A ground staff member walks under a Malaysia Airlines plane at Kuala Lumpur International Airport in Sepang, Malaysia, Wednesday, March 12, 2014. The missing Malaysian jetliner may have attempted to turn back before it vanished from radar, but there is no evidence it reached the Strait of Malacca, Malaysia's air force chief said Wednesday, denying reported remarks he said otherwise. The statement suggested continued confusion over where the Boeing 777 might have ended up, more than four days after it disappeared en route to Beijing from Kuala Lumpur with 239 people on board. (AP Photo/Lai Seng Sin) (AP)

Malaysia airlines mystery: Plane changed course before vanishing

More than four days since Flight 370 disappeared and still no firm trace of the flight


Natasha Lennard
March 12, 2014 3:27PM (UTC)

The idea that a plane full of passengers could disappear without a trace in our surveyed and mapped world continues to baffle more than four days since Malaysia Airlines Flight 370 first vanished.

According to the latest reports, the mystery continues to thicken around the missing jet. Malaysia's aviation authorities now believe the plane may have changed course without explanation or warning before falling off the radar and disappearing without trace, wreckage or recorded explosion. No possible causes have been ruled out and every explanation, from accidental crash to sabotage, is still on the table. Via the AP:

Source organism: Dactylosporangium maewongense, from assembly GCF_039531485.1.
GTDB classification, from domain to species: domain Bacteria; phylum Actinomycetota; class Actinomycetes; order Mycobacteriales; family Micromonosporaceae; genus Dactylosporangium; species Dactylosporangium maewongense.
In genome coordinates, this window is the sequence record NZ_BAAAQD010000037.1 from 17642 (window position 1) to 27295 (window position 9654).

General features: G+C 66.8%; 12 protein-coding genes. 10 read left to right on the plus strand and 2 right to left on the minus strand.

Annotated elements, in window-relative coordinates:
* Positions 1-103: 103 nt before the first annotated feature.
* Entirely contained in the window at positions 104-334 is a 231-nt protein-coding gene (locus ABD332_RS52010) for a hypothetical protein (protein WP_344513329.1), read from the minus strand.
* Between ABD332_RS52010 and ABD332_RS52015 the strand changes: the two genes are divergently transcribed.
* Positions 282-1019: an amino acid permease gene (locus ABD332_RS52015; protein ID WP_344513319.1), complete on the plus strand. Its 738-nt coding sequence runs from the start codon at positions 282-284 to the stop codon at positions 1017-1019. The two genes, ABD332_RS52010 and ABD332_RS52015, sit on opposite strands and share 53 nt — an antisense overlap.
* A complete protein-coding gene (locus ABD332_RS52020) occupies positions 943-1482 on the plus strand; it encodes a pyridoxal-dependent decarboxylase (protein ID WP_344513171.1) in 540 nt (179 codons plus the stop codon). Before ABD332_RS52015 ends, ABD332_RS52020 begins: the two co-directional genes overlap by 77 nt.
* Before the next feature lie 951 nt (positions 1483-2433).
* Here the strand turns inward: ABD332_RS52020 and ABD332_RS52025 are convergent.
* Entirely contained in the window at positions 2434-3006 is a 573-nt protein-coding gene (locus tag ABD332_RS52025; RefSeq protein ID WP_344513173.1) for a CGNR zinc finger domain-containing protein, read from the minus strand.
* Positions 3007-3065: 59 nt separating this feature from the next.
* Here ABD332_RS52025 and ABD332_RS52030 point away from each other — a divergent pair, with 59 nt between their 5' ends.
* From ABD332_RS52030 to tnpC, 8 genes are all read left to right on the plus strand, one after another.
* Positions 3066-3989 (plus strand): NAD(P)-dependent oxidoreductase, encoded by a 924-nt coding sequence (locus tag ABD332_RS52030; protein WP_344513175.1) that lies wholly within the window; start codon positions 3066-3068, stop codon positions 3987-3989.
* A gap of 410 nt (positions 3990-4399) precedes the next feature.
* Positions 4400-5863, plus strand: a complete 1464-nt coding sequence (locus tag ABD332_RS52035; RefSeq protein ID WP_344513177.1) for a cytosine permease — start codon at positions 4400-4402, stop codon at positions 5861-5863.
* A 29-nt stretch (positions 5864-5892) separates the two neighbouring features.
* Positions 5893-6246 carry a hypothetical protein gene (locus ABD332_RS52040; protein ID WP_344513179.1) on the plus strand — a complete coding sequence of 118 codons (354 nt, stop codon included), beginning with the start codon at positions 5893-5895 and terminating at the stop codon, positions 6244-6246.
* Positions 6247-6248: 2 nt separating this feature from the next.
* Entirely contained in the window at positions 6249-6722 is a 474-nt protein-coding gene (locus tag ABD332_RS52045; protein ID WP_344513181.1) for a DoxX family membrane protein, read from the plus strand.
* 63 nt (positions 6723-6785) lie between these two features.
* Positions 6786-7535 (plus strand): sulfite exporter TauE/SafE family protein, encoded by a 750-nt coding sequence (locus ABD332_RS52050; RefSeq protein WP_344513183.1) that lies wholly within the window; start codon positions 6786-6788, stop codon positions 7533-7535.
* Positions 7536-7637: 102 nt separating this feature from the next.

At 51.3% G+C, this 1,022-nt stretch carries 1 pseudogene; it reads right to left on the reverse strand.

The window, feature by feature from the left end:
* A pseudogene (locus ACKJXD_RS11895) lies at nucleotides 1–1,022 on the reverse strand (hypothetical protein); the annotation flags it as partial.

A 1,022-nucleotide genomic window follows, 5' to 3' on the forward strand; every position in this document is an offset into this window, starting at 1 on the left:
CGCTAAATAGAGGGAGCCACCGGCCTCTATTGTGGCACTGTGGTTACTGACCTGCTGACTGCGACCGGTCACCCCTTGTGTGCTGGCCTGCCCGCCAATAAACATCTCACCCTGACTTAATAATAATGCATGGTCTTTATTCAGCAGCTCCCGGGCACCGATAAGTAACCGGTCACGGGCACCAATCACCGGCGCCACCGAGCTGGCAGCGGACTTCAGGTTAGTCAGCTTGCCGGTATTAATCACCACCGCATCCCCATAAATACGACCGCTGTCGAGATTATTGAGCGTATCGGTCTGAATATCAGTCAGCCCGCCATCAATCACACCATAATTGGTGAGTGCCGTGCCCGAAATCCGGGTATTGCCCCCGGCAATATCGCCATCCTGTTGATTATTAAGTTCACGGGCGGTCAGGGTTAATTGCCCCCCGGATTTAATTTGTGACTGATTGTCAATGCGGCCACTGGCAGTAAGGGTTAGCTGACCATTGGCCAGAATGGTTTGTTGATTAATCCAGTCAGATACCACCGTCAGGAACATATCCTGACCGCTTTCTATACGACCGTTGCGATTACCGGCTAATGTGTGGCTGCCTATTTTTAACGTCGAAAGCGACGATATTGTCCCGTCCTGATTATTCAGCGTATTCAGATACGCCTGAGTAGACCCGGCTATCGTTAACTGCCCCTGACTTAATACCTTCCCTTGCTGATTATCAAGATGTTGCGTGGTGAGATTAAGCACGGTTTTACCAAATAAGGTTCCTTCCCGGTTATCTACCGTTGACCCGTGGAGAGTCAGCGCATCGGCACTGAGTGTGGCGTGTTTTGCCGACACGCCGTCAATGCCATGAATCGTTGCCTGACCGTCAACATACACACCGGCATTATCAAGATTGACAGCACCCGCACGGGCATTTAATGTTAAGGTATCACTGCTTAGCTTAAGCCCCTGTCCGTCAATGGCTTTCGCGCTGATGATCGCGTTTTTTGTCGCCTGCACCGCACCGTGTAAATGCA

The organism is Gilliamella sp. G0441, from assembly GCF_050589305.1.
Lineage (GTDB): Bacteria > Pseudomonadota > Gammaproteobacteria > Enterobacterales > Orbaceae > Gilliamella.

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Amid intensifying confusion and occasionally contradictory statements, the country's civil aviation authorities and the military both said the plane may have turned back from its last known position between Malaysian and Vietnam, possibly as far as the Strait of Malacca, a busy shipping lane on the western side of Malaysia.

How it might have done this without being clearly detected remains a mystery, raising questions over whether its electrical systems, including transponders allowing it to be spotted by radar, were either knocked out or turned off. If it did manage to fly on, it would challenge earlier theories that the plane may have suffered a catastrophic incident, initially thought reasonable because it didn't send out any distress signals.


Natasha Lennard

Natasha Lennard is an assistant news editor at Salon, covering non-electoral politics, general news and rabble-rousing. Follow her on Twitter @natashalennard, email nlennard@salon.com.

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Flight 370 Jet Malaysia Malaysia Airlines Missing Plane Mystery

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